Non-US citizens travelling through the US on the way to or from Mexico, or stopping over there, may need a US visa. If there’s even a possibility you might stop in the US, unless you are Canadian or from a country on the US visa waiver programme (this includes Britain, Ireland, Australia, New Zealand, Singapore, the Netherlands, Denmark, Sweden, Norway and Germany, but not South Africa), obtaining a visa in advance is a sensible precaution. Application will normally involve making an appointment for an interview at a US embassy or consulate, which should be arranged as far in advance as possible; visit the website of the US embassy in your country of residence for further details.
Citizens of countries on the visa waiver programme will need to have a machine-readable passport and to apply online for authorization to travel via the Electronic System for Travel Authorization at w cbp.gov/xp/cgov/travel/id_visa/esta (this does not apply to arriving in the US by land); also, if your passport was issued after October 26, 2006, it must have an integrated information chip (further details can be found online at w travel.state.gov/visa/temp/without/without_1990.html). On entry you will be given an I-94 or I-94W form. Be sure to return it when you leave the US: if it isn’t returned within the visa expiry time, computer records automatically log you as an illegal alien. If for any reason you do not manage to hand in your form when you leave the US, you can mail it (with a letter of explanation and evidence of your departure from the US) to: DHS-CBP SBU, 1084 South Laurel Road, London, KY 40744, USA.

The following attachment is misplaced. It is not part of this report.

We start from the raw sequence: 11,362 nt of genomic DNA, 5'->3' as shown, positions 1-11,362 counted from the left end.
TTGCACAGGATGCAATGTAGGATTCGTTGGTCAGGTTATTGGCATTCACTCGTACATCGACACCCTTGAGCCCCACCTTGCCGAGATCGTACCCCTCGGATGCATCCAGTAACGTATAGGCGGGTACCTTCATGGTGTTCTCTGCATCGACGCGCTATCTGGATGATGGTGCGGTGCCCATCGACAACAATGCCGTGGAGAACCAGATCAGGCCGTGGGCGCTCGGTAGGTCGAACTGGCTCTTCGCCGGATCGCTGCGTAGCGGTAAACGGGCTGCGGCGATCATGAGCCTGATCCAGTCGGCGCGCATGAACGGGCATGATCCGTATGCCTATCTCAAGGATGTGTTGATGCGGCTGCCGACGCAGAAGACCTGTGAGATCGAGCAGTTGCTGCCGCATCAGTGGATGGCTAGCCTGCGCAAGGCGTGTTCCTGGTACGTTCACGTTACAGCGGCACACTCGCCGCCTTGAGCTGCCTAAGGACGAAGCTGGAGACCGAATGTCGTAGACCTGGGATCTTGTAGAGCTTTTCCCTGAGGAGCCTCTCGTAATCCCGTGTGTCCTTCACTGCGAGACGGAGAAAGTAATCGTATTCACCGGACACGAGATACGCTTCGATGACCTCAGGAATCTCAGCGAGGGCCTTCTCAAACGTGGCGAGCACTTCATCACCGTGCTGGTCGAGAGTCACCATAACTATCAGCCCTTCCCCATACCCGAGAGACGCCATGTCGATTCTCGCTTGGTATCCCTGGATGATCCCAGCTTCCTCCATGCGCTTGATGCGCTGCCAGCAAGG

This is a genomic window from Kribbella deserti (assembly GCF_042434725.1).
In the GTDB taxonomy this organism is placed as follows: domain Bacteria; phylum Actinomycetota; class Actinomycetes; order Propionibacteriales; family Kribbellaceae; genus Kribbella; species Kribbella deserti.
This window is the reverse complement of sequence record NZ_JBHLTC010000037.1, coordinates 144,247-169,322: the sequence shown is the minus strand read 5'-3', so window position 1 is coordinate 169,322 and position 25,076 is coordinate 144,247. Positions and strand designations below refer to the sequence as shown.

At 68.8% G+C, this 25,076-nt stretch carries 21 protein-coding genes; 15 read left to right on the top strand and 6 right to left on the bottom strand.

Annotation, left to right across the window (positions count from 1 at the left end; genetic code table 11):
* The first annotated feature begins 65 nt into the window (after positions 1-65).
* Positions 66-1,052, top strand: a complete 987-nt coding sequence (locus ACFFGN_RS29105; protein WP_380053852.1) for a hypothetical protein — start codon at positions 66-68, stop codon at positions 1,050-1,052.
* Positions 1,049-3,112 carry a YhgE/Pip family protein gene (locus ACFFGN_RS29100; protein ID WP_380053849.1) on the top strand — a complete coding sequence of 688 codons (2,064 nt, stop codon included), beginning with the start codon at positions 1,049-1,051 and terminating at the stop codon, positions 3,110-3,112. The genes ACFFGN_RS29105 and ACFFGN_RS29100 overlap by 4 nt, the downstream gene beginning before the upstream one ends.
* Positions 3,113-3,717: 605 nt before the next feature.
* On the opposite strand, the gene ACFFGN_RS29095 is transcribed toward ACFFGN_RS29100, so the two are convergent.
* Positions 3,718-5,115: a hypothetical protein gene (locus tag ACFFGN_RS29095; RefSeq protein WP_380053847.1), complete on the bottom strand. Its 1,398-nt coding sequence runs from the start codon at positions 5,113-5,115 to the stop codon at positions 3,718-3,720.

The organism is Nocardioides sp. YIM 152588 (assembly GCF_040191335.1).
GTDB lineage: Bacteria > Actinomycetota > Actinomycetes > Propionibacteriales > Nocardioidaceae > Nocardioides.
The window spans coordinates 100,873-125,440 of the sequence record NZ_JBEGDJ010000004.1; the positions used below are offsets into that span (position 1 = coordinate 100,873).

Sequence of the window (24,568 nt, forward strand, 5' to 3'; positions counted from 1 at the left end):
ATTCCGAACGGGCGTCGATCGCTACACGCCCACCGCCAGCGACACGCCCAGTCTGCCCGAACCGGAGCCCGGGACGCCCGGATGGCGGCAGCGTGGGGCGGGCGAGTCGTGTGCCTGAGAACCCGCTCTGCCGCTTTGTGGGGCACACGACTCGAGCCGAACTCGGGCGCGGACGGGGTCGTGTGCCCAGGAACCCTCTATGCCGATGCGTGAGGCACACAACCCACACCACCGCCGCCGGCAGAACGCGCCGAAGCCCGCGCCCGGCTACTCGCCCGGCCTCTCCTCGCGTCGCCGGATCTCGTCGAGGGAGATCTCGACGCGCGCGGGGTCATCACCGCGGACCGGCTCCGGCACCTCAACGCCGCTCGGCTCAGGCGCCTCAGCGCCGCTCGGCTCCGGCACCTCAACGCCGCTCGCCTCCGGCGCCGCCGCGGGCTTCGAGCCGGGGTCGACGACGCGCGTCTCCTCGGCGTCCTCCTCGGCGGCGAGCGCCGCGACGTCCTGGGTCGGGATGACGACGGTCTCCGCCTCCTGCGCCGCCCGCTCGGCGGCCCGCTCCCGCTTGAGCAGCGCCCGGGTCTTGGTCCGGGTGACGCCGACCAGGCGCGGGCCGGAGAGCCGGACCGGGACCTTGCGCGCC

Many US airports do not have transit lounges, so even if you are on a through flight you may have to go through US immigration and customs. This can easily take two hours, so bear the delay in mind if you have an onward flight to catch.